To commemorate AmeriCorps’ 30th anniversary, alumnus Rob Haynes shares what service was like in the 1994 AmeriCorps inaugural class.
I was 18 years old and had just graduated from high school when President Bill Clinton announced the creation of AmeriCorps in 1993. I jumped at the chance to join the inaugural class of AmeriCorps members because I wasn’t quite ready to go to college. Not only this but my life was framed around service. My parents and my biggest hero, Muhammad Ali, were my inspiration to join the inaugural class. My parents were firm believers in serving others. They volunteered with local nonprofits in our hometown and taught me that leadership is shown through my actions, not just my words. Muhammad Ali’s compassion for others and desire for peace have always driven me to serve and make a difference.
My decision to join AmeriCorps also stemmed from knowing that this was an opportunity to get out of my comfort zone and challenge myself. For 18 years, I had never lived outside my home state of Kentucky. I thought AmeriCorps would be a unique experience to meet new people, travel, and serve my country.
And it was.
The Startup of Service
Serving in the inaugural class was a pivotal point that changed the course of my life from the moment I raised my hand and took the pledge. AmeriCorps had the feel of a modern-day startup. Our leadership team was strong, and they empowered the members to be engaged in constructive criticism and think about the best ways to accomplish our shared mission. We created new processes to learn the best way to work with each other and complete our tasks. Not all our ideas were successful, but it was exciting to be part of a program that was new and find ways to work together without the experience from previous years. We all gathered for the right reasons – we all wanted to make a difference in our communities. This is why my service with AmeriCorps NCCC was an extraordinary experience despite the challenges of being a brand-new team. Serving alongside a group of individuals from different walks of life every day, you learn how to work with each other live in harmony and serve the greater good.
I was honored to receive the “Most Inspirational Corps Member” award from my team during my service. This moment holds a special place in my heart because my team members nominated me for bringing kindness and joy to our work. I strongly believe that there are no obstacles that we cannot overcome as long as we work together. But the most memorable moment from my service was when our team joined the Red Cross in New Orleans, La., to support disaster recovery efforts after the Great Flood in 1995. Our team distributed needed supplies to survivors and served meals in the community after people lost their homes to the flood. Though the circumstances were challenging, I fell in love with the community, culture, and people of that special place. We were in New Orleans for six weeks and it made an impact on me. So much so that I returned to serve the community 10 years later. In 2005, I served to help community members after Hurricane Katrina devastated communities and volunteered to support recovery efforts following the Deepwater Horizon oil spill in 2010.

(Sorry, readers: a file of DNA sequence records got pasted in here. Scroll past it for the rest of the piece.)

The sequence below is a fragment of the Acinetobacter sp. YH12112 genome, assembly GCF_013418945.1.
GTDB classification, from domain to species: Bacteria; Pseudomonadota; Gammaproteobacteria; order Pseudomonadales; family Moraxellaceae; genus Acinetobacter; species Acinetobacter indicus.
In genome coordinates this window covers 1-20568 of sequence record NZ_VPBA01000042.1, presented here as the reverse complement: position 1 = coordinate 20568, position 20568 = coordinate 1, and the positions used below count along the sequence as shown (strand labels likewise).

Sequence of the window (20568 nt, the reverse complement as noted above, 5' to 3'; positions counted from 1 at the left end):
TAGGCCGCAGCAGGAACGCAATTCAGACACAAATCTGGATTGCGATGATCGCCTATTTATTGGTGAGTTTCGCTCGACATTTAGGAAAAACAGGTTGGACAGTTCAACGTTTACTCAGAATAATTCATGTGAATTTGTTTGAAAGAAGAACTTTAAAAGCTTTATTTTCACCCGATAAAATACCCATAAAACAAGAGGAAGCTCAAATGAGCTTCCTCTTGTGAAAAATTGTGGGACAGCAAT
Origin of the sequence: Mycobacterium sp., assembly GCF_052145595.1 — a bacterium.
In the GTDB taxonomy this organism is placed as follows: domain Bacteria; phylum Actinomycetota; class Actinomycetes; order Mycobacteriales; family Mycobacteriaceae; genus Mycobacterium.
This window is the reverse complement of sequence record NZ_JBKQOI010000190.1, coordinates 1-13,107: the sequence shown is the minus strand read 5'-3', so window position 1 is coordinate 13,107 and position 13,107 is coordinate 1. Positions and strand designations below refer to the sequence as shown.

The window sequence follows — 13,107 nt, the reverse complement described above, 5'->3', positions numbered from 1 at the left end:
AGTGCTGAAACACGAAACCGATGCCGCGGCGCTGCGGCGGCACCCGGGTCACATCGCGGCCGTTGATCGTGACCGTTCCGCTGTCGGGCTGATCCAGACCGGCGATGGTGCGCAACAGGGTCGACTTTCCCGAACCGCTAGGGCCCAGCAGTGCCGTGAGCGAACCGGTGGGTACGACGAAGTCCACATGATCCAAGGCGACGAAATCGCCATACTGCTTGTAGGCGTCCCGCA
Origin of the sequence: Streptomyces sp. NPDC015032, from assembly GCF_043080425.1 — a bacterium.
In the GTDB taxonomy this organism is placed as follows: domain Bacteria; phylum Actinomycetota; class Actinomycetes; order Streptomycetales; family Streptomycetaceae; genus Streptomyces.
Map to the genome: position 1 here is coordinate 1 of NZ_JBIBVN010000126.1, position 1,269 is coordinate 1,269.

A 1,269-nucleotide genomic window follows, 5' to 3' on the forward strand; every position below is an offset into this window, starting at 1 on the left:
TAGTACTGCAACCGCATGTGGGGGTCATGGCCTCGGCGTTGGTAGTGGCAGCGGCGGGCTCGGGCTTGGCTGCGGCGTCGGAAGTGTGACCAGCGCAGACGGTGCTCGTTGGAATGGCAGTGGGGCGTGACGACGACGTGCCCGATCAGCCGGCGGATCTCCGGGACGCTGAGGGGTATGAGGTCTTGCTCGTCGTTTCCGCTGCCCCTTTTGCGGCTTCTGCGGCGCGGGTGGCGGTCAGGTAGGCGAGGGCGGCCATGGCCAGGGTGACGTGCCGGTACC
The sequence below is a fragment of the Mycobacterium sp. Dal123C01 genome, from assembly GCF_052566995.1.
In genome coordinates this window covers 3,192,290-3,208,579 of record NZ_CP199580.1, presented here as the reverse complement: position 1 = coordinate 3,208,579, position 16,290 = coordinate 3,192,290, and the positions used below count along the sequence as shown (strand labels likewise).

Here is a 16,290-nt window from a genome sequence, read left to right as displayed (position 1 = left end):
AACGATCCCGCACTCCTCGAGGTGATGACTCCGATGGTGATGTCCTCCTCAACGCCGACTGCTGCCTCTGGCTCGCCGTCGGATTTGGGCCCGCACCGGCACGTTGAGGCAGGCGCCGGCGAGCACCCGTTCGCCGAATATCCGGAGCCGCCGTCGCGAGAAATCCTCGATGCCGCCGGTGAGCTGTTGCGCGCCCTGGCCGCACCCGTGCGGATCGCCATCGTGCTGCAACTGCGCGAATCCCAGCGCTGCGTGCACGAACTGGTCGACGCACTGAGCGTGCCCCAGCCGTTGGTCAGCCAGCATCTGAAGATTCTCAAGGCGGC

Finding My Future Through Service
AmeriCorps was truly a life-changing year for me. My goals as a teen were to earn a business degree and expand my family’s restaurant. I dreamed of being a famous chef, restaurateur, and hotel owner in the Caribbean. When I returned from AmeriCorps, I was forever changed. While I managed my family’s restaurant, I started a community garden. The calling to serve was there. I left to finish college, worked in local and state government, and then eventually moved to the West to manage AmeriCorps programs in Utah and the Mountain Region Office. AmeriCorps altered the course of my life and led me to a career in public service, social justice, economic development, and corporate social responsibility.
Choose Service to Experience Life
Through AmeriCorps, I learned service opens our perspectives and allows us to experience different opportunities, personalities, and cultures. There are eight billion people in the world, different communities, and various ways in which people find happiness through connection. Listening to others and serving others is the best way to learn empathy and true compassion.
I’m proud to say that I was one of the first Americans to join AmeriCorps. It’s inspiring to see the growth of national service over the past 30 years, and it’s exciting to see how AmeriCorps has evolved. I encourage all young people in America to consider service with AmeriCorps to expand their horizons and become the true leaders of our nation.
Happy 30th anniversary, AmeriCorps, and thank you for helping me find my purpose.
Rob Haynes is the manager of community investments and public affairs for Boeing Global Engagement in Colorado and Utah.
A native of Kentucky, Rob has served in numerous government roles on the local, state, and federal levels. He brings 25 years of passion, service, and a commitment to working with others to make the world a little better each day.
He has served as chief of staff to the President of the Louisville Metro Council in Louisville, Ky., as communications administrator and public relations specialist, as a local government advisor and federal grant manager for the Kentucky Governor, and as executive director of the Kentucky Office of Business for the Secretary of State. He also served as a program officer in the Utah State Office for the Corporation for National and Community Service and as a portfolio manager in the Mountain Region Office of AmeriCorps.
Rob is married to a returned Peace Corps volunteer who served in Mali. She is a research epidemiologist for the National Institute of Occupational Safety and Health.